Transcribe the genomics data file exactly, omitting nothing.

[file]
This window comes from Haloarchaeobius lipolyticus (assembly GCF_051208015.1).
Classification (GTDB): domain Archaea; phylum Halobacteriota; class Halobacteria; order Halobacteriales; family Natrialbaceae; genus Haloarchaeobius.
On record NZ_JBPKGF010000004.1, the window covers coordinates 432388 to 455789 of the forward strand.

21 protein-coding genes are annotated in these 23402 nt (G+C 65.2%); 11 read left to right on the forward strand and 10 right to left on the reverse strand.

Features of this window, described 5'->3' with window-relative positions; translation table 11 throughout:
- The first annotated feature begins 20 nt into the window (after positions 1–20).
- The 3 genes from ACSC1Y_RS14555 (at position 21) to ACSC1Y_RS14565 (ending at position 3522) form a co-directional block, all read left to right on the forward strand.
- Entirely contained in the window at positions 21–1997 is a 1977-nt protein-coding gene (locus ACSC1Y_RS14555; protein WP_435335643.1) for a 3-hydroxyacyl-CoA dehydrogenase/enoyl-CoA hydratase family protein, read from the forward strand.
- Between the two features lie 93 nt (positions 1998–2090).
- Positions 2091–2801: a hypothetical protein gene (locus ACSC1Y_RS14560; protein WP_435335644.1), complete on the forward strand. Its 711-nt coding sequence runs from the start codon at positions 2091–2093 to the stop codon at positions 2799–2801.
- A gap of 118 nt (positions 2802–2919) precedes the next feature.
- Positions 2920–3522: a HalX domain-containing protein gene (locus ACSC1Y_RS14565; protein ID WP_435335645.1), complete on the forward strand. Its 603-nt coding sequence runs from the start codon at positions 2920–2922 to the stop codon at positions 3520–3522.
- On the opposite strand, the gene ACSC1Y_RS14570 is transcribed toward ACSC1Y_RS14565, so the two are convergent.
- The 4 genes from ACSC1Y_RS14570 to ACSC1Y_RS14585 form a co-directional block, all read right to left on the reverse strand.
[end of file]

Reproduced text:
This window comes from Haloarchaeobius lipolyticus (assembly GCF_051208015.1).
Classification (GTDB): domain Archaea; phylum Halobacteriota; class Halobacteria; order Halobacteriales; family Natrialbaceae; genus Haloarchaeobius.
On record NZ_JBPKGF010000004.1, the window covers coordinates 432388 to 455789 of the forward strand.

21 protein-coding genes are annotated in these 23402 nt (G+C 65.2%); 11 read left to right on the forward strand and 10 right to left on the reverse strand.

Features of this window, described 5'->3' with window-relative positions; translation table 11 throughout:
- The first annotated feature begins 20 nt into the window (after positions 1–20).
- The 3 genes from ACSC1Y_RS14555 (at position 21) to ACSC1Y_RS14565 (ending at position 3522) form a co-directional block, all read left to right on the forward strand.
- Entirely contained in the window at positions 21–1997 is a 1977-nt protein-coding gene (locus ACSC1Y_RS14555; protein WP_435335643.1) for a 3-hydroxyacyl-CoA dehydrogenase/enoyl-CoA hydratase family protein, read from the forward strand.
- Between the two features lie 93 nt (positions 1998–2090).
- Positions 2091–2801: a hypothetical protein gene (locus ACSC1Y_RS14560; protein WP_435335644.1), complete on the forward strand. Its 711-nt coding sequence runs from the start codon at positions 2091–2093 to the stop codon at positions 2799–2801.
- A gap of 118 nt (positions 2802–2919) precedes the next feature.
- Positions 2920–3522: a HalX domain-containing protein gene (locus ACSC1Y_RS14565; protein ID WP_435335645.1), complete on the forward strand. Its 603-nt coding sequence runs from the start codon at positions 2920–2922 to the stop codon at positions 3520–3522.
- On the opposite strand, the gene ACSC1Y_RS14570 is transcribed toward ACSC1Y_RS14565, so the two are convergent.
- The 4 genes from ACSC1Y_RS14570 to ACSC1Y_RS14585 form a co-directional block, all read right to left on the reverse strand.